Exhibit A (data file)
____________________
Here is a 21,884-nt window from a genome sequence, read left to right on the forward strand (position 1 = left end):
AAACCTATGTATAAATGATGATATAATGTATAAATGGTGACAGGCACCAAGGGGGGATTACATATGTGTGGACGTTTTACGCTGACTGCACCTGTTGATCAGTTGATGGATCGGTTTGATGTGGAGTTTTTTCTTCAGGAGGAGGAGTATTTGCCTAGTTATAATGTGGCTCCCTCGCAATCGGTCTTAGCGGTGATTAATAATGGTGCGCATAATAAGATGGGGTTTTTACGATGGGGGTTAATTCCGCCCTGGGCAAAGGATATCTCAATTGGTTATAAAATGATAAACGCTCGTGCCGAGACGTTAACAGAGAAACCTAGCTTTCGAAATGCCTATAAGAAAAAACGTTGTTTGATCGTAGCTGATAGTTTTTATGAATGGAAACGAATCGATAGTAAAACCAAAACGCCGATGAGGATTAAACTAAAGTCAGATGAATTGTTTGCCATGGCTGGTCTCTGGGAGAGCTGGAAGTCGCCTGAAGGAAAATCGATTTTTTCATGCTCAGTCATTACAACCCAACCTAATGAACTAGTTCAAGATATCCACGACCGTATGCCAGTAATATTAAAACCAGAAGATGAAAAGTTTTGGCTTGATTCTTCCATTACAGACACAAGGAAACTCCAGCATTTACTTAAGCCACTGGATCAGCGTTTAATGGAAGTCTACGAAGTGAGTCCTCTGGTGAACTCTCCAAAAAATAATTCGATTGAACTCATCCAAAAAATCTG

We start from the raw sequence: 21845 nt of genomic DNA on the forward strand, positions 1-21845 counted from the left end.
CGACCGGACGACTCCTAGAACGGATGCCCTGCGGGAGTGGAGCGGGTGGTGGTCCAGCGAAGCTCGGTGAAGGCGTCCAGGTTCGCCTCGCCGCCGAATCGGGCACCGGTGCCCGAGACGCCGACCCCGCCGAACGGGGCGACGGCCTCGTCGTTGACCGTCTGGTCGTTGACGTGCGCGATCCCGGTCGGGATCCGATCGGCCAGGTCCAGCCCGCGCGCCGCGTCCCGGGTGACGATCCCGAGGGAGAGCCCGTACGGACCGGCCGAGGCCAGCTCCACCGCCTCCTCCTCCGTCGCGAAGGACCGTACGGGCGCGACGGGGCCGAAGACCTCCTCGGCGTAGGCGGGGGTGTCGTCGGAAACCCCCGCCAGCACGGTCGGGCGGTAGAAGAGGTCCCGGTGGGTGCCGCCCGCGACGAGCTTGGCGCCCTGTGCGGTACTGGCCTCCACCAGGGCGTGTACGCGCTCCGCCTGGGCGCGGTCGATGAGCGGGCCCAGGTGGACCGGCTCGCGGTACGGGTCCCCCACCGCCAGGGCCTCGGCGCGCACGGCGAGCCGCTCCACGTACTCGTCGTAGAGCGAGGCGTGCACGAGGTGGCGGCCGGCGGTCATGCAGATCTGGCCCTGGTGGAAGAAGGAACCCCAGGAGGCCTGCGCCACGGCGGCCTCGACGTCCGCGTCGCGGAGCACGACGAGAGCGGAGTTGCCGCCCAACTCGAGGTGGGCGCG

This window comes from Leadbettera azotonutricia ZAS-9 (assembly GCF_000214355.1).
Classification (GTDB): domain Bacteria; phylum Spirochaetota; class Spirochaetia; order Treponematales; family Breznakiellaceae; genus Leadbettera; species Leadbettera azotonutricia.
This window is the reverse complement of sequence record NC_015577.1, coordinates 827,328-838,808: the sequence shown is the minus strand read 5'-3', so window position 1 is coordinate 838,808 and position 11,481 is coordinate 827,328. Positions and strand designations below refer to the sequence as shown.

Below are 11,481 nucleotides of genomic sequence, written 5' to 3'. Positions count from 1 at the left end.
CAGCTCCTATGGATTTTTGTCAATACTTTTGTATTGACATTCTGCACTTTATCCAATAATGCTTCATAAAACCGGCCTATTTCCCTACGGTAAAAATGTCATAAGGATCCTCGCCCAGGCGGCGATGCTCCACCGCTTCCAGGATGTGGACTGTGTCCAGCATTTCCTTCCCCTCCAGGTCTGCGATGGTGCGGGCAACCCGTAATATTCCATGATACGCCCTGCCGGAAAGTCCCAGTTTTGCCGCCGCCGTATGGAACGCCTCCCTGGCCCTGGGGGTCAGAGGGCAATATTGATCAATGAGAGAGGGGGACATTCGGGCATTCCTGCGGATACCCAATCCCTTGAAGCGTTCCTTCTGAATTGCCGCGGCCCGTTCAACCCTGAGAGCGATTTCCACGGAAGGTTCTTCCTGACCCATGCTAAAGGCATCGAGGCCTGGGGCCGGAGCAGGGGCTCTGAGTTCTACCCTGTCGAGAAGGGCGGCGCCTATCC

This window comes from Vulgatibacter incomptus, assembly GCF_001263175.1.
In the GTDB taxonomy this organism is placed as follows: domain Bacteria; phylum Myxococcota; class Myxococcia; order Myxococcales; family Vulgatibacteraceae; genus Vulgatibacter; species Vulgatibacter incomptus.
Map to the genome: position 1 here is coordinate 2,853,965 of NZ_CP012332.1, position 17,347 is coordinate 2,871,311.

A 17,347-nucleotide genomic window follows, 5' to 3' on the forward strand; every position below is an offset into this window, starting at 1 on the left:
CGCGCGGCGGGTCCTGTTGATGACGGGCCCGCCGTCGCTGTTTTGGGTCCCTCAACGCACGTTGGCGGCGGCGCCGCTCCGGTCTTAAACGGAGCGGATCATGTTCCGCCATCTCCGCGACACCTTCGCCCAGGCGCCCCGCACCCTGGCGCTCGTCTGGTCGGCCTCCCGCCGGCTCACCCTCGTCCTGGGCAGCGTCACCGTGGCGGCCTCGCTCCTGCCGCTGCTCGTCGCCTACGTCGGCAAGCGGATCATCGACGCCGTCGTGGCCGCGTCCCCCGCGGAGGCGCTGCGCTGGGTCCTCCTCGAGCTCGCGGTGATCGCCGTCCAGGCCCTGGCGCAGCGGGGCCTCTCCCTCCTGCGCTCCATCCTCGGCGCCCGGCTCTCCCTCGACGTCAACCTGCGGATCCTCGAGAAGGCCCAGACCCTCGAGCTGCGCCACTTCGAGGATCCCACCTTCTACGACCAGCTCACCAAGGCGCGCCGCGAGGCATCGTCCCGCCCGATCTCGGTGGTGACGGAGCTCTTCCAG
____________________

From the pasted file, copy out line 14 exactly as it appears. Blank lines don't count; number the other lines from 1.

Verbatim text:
CGCGCGGCGGGTCCTGTTGATGACGGGCCCGCCGTCGCTGTTTTGGGTCCCTCAACGCACGTTGGCGGCGGCGCCGCTCCGGTCTTAAACGGAGCGGATCATGTTCCGCCATCTCCGCGACACCTTCGCCCAGGCGCCCCGCACCCTGGCGCTCGTCTGGTCGGCCTCCCGCCGGCTCACCCTCGTCCTGGGCAGCGTCACCGTGGCGGCCTCGCTCCTGCCGCTGCTCGTCGCCTACGTCGGCAAGCGGATCATCGACGCCGTCGTGGCCGCGTCCCCCGCGGAGGCGCTGCGCTGGGTCCTCCTCGAGCTCGCGGTGATCGCCGTCCAGGCCCTGGCGCAGCGGGGCCTCTCCCTCCTGCGCTCCATCCTCGGCGCCCGGCTCTCCCTCGACGTCAACCTGCGGATCCTCGAGAAGGCCCAGACCCTCGAGCTGCGCCACTTCGAGGATCCCACCTTCTACGACCAGCTCACCAAGGCGCGCCGCGAGGCATCGTCCCGCCCGATCTCGGTGGTGACGGAGCTCTTCCAG